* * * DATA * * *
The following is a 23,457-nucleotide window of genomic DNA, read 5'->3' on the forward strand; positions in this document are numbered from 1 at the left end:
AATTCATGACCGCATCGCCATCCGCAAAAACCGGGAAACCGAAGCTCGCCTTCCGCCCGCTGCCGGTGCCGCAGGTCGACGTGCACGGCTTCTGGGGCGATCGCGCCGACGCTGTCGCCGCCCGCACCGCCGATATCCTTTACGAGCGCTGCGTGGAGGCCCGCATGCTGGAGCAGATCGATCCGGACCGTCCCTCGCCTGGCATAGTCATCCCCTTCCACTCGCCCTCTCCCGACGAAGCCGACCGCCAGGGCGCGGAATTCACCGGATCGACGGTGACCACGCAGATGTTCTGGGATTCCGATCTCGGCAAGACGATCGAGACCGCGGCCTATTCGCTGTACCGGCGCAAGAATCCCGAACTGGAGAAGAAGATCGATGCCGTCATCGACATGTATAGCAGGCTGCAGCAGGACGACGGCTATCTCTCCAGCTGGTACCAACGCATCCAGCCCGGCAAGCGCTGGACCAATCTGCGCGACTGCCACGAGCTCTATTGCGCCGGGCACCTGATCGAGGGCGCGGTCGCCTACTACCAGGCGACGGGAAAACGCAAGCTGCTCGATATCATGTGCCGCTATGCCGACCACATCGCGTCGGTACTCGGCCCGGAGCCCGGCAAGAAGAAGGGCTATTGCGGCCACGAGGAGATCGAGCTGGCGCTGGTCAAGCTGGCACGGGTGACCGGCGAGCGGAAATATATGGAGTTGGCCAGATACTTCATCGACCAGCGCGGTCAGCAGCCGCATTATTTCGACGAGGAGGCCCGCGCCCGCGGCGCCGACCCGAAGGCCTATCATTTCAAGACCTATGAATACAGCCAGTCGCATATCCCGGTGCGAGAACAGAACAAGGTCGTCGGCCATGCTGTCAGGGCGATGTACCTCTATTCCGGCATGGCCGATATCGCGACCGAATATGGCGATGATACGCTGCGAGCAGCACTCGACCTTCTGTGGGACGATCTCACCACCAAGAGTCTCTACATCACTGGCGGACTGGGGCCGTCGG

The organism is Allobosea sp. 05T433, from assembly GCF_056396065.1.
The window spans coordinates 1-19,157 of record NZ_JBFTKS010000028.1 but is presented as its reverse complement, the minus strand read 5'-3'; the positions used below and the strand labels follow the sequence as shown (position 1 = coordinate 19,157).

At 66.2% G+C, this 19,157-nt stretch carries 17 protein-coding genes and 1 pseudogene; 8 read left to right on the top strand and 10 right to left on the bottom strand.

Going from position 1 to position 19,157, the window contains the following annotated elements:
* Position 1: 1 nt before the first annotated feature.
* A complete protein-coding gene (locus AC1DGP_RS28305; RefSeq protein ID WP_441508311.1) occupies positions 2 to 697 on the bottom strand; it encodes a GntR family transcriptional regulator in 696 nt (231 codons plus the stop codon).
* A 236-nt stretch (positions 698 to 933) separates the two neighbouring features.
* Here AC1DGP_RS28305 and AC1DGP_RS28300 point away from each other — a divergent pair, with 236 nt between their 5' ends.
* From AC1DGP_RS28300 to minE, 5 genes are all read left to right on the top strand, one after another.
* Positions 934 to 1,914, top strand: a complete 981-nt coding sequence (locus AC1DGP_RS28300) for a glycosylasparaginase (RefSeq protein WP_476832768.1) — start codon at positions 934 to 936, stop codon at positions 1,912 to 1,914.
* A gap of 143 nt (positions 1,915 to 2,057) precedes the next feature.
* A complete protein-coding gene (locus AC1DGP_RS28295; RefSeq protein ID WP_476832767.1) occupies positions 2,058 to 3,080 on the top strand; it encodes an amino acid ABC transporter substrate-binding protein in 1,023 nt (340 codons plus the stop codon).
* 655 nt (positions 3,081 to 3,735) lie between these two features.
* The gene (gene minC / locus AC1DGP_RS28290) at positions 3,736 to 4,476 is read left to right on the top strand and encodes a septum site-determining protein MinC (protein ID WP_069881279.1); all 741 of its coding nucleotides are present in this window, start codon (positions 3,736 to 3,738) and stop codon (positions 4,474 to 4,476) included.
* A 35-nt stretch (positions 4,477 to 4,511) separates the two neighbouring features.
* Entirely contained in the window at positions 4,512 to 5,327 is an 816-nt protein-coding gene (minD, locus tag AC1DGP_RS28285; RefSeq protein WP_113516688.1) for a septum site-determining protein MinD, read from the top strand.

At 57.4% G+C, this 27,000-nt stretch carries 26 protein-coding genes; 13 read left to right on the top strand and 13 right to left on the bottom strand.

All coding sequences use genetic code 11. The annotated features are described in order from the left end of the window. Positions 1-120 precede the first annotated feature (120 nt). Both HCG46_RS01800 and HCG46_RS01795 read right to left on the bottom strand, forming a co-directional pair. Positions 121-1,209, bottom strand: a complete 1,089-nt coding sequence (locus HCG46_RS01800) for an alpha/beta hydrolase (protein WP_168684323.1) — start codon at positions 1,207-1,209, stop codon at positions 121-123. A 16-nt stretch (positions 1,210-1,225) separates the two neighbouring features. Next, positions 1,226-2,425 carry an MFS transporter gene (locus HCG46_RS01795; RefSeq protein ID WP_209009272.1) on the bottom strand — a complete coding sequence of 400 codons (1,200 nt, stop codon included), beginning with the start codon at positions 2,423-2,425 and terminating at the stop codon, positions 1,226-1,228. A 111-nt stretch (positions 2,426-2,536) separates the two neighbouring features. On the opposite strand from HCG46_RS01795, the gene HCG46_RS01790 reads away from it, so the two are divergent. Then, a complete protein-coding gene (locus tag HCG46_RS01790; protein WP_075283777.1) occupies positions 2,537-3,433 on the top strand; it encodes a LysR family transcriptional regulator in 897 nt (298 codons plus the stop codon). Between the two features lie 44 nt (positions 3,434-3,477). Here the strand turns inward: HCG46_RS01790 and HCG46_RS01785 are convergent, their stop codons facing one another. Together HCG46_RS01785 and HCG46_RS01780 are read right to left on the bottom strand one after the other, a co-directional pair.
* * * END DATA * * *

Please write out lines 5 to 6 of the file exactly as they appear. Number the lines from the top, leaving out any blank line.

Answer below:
At 66.2% G+C, this 19,157-nt stretch carries 17 protein-coding genes and 1 pseudogene; 8 read left to right on the top strand and 10 right to left on the bottom strand.

Going from position 1 to position 19,157, the window contains the following annotated elements: